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MMUSIC                                                          T. Reddy
Internet-Draft                                                  P. Patil
Intended status: Standards Track                                 D. Wing
Expires: January 12, 2014                                          Cisco
                                                           July 11, 2013


                    Happy Eyeballs Extension for ICE
                draft-reddy-mmusic-ice-happy-eyeballs-01

Abstract

   This document specifies requirements for algorithms that make ICE
   connectivity checks more responsive by reducing delays in dual-stack
   host ICE connectivity checks when there is a path failure for the
   address family preferred by the application or by the operating
   system.  As IPv6 is usually preferred, the procedures in this
   document helps avoid user-noticeable delays when the IPv6 path is
   broken or excessively slow.

Status of This Memo

   This Internet-Draft is submitted in full conformance with the
   provisions of BCP 78 and BCP 79.

   Internet-Drafts are working documents of the Internet Engineering
   Task Force (IETF).  Note that other groups may also distribute
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   Internet-Drafts are draft documents valid for a maximum of six months
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   time.  It is inappropriate to use Internet-Drafts as reference
   material or to cite them other than as "work in progress."

   This Internet-Draft will expire on January 12, 2014.

Copyright Notice

   Copyright (c) 2013 IETF Trust and the persons identified as the
   document authors.  All rights reserved.

   This document is subject to BCP 78 and the IETF Trust's Legal
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   (http://trustee.ietf.org/license-info) in effect on the date of
   publication of this document.  Please review these documents
   carefully, as they describe your rights and restrictions with respect
   to this document.  Code Components extracted from this document must



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   include Simplified BSD License text as described in Section 4.e of
   the Trust Legal Provisions and are provided without warranty as
   described in the Simplified BSD License.

Table of Contents

   1.  Introduction  . . . . . . . . . . . . . . . . . . . . . . . .   2
   2.  Notational Conventions  . . . . . . . . . . . . . . . . . . .   2
   3.  Candidates Priority . . . . . . . . . . . . . . . . . . . . .   2
   4.  Algorithm overview  . . . . . . . . . . . . . . . . . . . . .   3
     4.1.  Processing the Results  . . . . . . . . . . . . . . . . .   5
   5.  Indicating Happy-Eyeballs . . . . . . . . . . . . . . . . . .   6
   6.  IANA Considerations . . . . . . . . . . . . . . . . . . . . .   6
   7.  Security Considerations . . . . . . . . . . . . . . . . . . .   7
   8.  Acknowledgements  . . . . . . . . . . . . . . . . . . . . . .   7
   9.  References  . . . . . . . . . . . . . . . . . . . . . . . . .   7
     9.1.  Normative References  . . . . . . . . . . . . . . . . . .   7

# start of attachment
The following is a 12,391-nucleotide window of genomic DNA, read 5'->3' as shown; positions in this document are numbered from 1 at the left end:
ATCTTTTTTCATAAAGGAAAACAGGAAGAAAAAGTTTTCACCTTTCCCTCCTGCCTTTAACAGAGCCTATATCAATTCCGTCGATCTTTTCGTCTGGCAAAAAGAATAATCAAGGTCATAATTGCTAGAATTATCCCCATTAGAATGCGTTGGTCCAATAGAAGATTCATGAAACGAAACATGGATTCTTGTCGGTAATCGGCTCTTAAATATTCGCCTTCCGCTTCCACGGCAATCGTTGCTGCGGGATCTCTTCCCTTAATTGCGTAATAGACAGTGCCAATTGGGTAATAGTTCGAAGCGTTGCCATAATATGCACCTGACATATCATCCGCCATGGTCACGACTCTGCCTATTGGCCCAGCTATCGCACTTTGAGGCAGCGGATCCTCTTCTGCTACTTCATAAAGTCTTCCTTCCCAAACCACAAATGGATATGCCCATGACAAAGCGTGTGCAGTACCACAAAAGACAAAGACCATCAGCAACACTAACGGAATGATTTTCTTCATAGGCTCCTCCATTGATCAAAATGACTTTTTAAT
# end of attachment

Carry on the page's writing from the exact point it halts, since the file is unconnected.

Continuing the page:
9.2.  Informative References  . . . . . . . . . . . . . . . . .   8
   Authors' Addresses  . . . . . . . . . . . . . . . . . . . . . . .   8

1.  Introduction

   In situations where there are many IPv6 addresses, ICE [RFC5245] will
   prefer IPv6 candidates [RFC6724] and will attempt connectivity checks
   on all the IPv6 candidates before trying an IPv4 candidate.  If the
   IPv6 path is broken, this fallback to IPv4 can consume a lot of time,
   harming user satisfaction of dual-stack devices.

   This document describes an algorithm that makes ICE connectivity
   checks more responsive to failures of an address family by reordering
   the candidate pairs such that IPv6 and IPv4 candidates get a fair
   chance during connectivity checks.  This document specifies
   requirements for any such algorithm, with the goals that the ICE
   agent need not be inordinately harmed with a simple reordering of the
   candidate pairs.

2.  Notational Conventions

   The key words "MUST", "MUST NOT", "REQUIRED", "SHALL", "SHALL NOT",
   "SHOULD", "SHOULD NOT", "RECOMMENDED", "MAY", and "OPTIONAL" in this
   document are to be interpreted as described in [RFC2119].

   This note uses terminology defined in [RFC5245].

3.  Candidates Priority

   A prioritization formula is used by ICE [RFC5245] so that most
   preferred address pairs are tested first, and if a sufficiently good



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   pair is discovered, the tests can be stopped.  With IPv6, addresses
   obtained from local network interfaces, called host candidates, are
   recommended as high-priority ones to be tested first since if they
   work, they provide usually the best path between the two hosts.  The
   ICE specification recommends to use the rules defined in [RFC6724] as
   part of the prioritization formula for IPv6 host candidates and
   [I-D.keranen-mmusic-ice-address-selection] updates the ICE rules on
   how IPv6 host candidates are selected.

   For dual-stack hosts the preference for IPv6 host candidates is
   higher than IPv4 host candidates based on precedence value of IP
   addresses described in [RFC6724].  IPv6 server reflexive candidates
   have higher precedence than IPv4 server reflexive candidate since
   NPTv6 is stateless and transport-agnostic.

   (highest)  IPv6 Host Candidate
              IPv4 Host Candidate
              IPv6 Server Reflexive Candidate
              IPv4 Server Reflexive Candidate
              IPv6 Relayed Transport Candidate
   (lowest)   IPv4 Relayed Transport Candidate